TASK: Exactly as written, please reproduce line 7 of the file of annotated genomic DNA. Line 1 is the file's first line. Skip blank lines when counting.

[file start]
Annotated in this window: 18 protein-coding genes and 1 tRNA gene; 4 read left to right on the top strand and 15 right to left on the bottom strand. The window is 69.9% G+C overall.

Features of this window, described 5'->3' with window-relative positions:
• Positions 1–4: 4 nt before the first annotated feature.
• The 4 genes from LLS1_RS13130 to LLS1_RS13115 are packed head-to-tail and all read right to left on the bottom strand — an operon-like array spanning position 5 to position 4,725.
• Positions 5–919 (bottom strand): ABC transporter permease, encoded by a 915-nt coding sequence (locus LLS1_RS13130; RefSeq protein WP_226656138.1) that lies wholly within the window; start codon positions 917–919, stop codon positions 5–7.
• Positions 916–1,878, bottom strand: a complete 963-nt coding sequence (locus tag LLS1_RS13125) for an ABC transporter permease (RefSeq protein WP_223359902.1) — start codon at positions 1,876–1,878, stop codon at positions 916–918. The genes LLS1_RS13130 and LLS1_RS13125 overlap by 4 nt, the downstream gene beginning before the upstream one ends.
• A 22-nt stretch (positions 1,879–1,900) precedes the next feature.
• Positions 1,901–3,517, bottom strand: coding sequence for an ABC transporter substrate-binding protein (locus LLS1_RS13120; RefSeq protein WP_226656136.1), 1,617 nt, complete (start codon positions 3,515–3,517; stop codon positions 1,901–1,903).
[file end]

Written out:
• A 22-nt stretch (positions 1,879–1,900) precedes the next feature.